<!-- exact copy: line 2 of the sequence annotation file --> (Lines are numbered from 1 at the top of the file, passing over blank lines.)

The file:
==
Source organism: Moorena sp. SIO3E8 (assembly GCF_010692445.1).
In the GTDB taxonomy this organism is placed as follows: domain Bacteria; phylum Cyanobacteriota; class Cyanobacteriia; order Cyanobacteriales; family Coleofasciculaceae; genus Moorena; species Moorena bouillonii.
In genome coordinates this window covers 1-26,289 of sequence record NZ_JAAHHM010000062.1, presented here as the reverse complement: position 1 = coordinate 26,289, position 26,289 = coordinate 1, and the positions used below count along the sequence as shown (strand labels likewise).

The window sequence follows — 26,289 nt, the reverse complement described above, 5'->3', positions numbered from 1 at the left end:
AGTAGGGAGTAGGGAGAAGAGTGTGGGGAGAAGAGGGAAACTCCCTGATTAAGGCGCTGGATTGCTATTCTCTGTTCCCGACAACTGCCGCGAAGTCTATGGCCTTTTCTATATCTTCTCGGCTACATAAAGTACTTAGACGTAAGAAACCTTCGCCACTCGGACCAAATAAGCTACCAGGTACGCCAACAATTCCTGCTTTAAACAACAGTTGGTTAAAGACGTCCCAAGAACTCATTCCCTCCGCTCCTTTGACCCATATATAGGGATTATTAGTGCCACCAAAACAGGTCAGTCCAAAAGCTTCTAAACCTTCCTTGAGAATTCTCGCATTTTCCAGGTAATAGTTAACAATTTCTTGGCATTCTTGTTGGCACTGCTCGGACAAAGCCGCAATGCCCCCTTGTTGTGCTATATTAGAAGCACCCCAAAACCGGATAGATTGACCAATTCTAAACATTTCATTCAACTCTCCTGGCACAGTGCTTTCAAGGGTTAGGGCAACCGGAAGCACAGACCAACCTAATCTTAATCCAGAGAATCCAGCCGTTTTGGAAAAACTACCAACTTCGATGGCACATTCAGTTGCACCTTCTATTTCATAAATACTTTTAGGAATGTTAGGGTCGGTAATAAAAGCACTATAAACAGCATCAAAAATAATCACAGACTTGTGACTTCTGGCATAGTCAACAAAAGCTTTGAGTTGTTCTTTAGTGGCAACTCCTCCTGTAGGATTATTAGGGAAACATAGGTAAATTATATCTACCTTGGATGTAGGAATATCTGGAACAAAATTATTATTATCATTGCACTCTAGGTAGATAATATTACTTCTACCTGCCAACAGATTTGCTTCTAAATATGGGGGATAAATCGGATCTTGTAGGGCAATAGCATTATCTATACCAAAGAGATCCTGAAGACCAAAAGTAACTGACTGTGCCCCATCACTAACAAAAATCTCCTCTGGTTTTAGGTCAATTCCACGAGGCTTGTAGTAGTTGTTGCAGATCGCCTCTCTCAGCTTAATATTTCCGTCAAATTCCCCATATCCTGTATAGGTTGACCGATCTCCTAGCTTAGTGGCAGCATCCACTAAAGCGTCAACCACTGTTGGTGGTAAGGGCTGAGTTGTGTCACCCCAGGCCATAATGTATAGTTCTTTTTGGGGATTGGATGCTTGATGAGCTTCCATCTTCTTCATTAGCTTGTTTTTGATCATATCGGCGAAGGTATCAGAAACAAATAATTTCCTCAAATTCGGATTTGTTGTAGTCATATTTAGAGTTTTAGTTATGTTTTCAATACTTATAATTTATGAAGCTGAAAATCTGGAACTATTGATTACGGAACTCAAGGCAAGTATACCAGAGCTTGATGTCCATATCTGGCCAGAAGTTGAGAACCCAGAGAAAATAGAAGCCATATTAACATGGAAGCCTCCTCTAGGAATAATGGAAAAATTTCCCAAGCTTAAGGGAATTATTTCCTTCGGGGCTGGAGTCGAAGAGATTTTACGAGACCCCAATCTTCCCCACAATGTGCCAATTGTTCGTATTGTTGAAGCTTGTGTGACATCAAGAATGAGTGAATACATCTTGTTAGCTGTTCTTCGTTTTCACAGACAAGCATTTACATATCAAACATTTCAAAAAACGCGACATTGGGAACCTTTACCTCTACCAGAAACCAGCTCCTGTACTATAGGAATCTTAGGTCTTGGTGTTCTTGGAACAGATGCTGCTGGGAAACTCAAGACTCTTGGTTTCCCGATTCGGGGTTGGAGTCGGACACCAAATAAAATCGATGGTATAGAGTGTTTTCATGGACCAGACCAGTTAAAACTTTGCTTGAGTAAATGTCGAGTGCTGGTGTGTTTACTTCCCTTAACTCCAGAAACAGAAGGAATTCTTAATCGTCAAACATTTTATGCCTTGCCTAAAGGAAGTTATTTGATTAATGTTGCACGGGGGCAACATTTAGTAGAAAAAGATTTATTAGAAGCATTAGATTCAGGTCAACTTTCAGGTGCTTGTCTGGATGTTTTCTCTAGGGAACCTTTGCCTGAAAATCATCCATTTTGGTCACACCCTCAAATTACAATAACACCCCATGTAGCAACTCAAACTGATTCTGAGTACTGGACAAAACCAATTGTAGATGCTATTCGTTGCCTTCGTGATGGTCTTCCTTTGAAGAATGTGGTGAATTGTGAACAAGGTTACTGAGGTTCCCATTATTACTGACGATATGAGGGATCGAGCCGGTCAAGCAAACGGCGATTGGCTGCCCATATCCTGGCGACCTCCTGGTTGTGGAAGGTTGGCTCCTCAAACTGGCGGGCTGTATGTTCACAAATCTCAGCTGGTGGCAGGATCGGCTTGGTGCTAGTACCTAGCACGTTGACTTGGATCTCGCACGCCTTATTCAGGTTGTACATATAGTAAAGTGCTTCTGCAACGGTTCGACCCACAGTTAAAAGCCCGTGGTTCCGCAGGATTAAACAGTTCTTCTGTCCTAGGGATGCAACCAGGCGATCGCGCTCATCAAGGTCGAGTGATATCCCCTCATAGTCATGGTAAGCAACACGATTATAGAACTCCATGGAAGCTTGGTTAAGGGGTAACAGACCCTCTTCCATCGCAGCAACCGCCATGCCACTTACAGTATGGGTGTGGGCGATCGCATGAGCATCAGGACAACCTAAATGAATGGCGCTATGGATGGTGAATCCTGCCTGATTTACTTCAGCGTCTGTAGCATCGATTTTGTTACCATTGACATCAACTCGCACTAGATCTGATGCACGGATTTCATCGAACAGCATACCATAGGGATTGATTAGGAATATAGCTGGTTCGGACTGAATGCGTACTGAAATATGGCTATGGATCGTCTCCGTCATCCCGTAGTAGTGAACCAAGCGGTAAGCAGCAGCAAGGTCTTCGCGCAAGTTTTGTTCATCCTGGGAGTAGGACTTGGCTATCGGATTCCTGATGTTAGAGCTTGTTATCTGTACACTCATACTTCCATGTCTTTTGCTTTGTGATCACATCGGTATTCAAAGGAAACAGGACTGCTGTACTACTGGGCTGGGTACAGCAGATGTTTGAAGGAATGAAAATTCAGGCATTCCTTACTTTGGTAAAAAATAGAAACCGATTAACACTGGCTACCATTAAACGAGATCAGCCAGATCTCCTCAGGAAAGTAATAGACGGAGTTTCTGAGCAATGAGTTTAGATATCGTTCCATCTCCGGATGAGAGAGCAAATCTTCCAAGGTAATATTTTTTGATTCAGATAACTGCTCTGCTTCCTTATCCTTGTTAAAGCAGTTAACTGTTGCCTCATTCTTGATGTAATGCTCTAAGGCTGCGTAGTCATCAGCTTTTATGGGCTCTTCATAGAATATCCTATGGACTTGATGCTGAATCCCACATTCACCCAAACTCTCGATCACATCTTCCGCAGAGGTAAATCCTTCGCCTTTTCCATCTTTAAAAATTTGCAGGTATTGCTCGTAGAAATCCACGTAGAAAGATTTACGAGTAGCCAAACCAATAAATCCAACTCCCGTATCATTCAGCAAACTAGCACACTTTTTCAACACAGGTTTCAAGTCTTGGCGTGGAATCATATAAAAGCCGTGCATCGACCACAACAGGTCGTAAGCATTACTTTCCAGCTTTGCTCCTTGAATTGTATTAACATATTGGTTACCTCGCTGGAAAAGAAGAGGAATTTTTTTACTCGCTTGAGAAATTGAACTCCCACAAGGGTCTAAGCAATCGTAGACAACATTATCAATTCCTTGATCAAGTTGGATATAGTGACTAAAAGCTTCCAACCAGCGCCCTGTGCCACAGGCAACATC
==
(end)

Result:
In the GTDB taxonomy this organism is placed as follows: domain Bacteria; phylum Cyanobacteriota; class Cyanobacteriia; order Cyanobacteriales; family Coleofasciculaceae; genus Moorena; species Moorena bouillonii.